If the ability to obtain credit does not improve by midyear 2010, then 55 percent of organizations expect to take additional actions to conserve cash, which might include:

• Reducing capital spending (68 percent)
• Freezing or reducing hiring (62 percent)
• Considering closing locations/offices (33 percent)
• Reducing current or planned inventory levels (25 percent)
• Delaying payments to vendors (23 percent)
• Tightening credit standards for trading partners (23 percent)
• Drawing on credit facilities that are still available to build cash (22 percent)

Any of these actions would be on top of the measures that 96 percent of organizations surveyed had taken since the beginning of the financial crisis in September 2008.

"This has been a challenging time. Yet we are seeing the markets stabilize, and opportunities are emerging," said David Trotter, head of Treasury Management sales for Wells Fargo. "Credit is still top of mind, but looking ahead, financial professionals have become more efficient and better at controlling their cash due to the challenging environment."

Also looking ahead, 59 percent of financial professionals anticipate a rise in the Fed funds target rate during the second half of 2010. Eleven percent of survey respondents believe the first rate hike will occur sooner - during the first half of 2010 - while 30 percent anticipate the first rate hike will not occur until 2011 or later.

Between Dec. 1 and Dec. 11, the AFP surveyed U.S. financial professionals about current and expected business conditions in the U.S. The survey generated 1,014 responses from professionals holding a variety of positions within their organizations, including CFO, vice president of finance, treasurer and assistant treasurer. The results produce a margin of error of +/- 3.1 percent. The full survey report is available on www.afponline.org/research .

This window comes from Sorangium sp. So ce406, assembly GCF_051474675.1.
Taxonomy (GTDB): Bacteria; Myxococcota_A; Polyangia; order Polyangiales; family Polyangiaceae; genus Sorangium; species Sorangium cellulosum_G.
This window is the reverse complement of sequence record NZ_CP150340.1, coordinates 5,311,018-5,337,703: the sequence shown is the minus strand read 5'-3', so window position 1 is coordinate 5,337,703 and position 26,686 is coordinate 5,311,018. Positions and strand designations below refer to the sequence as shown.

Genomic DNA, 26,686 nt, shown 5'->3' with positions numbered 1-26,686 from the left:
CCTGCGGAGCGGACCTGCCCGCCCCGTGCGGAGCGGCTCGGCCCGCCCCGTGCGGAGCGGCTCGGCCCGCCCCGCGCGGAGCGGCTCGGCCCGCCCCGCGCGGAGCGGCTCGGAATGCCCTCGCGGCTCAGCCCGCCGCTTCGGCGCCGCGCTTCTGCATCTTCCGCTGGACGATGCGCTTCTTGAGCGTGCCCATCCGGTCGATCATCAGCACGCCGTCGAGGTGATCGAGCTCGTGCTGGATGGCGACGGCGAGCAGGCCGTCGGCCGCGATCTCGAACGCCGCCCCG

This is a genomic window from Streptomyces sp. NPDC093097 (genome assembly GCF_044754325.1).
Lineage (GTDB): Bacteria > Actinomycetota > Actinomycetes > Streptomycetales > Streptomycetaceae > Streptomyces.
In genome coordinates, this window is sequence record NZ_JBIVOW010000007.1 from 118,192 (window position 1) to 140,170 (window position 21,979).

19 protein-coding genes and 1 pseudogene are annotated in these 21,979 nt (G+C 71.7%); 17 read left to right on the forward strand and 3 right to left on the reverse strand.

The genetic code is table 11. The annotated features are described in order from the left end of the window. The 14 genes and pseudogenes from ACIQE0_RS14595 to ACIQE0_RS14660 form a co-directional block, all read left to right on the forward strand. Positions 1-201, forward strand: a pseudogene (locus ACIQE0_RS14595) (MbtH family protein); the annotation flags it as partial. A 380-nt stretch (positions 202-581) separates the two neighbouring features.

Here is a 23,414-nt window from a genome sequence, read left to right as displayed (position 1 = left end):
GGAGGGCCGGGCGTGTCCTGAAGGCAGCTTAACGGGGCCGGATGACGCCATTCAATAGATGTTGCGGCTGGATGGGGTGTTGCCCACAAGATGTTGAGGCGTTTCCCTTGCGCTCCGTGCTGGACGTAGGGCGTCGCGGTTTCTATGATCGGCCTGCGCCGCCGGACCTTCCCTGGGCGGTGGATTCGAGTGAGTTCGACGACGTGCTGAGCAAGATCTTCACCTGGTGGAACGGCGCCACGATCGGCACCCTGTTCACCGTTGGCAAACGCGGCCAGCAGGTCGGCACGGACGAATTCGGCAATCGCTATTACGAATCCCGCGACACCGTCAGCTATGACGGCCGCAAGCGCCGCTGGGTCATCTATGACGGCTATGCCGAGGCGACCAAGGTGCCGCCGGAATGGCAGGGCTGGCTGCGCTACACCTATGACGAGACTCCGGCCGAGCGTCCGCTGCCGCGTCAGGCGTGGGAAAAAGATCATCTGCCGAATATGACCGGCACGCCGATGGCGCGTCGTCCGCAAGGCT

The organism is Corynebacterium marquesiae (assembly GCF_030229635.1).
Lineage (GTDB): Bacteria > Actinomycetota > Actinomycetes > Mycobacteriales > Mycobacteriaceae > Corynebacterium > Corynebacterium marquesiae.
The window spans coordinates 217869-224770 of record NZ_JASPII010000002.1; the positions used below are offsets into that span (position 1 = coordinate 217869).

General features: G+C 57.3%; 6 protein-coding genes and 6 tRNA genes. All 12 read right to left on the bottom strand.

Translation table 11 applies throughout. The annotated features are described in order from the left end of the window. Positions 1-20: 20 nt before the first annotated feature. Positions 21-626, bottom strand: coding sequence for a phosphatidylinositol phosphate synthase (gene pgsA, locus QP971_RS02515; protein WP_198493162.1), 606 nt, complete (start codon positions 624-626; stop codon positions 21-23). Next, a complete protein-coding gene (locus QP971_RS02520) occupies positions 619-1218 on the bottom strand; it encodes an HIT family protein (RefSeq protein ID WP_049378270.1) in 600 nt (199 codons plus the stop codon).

The Association for Financial Professionals ( www.afponline.org ) serves a network of more than 16,000 treasury and finance professionals. Headquartered outside Washington, DC, AFP provides members with news, economic research and data on the evolving world of treasury and finance, as well as treasury certification programs, networking events, financial analytical tools, training, and public policy representation to legislators and regulators. AFP is the daily resource for treasury and finance professionals.  For more information or to ararnge to speak with an AFP subject expert, please contact PR@afponline.org 

AFP's global reach extends to over 150,000 treasury and financial professionals worldwide, including AFP of Canada; London-based gtnews, an on-line resource for the treasury and finance community; and bobsguide, a financial IT solutions network.

Wells Fargo & Company is a diversified financial services company with $1.2 trillion in assets, providing banking, insurance, investments, mortgage and consumer finance through more than 10,000 stores  and 12,000 ATMs and the internet (wellsfargo.com) across North America and internationally.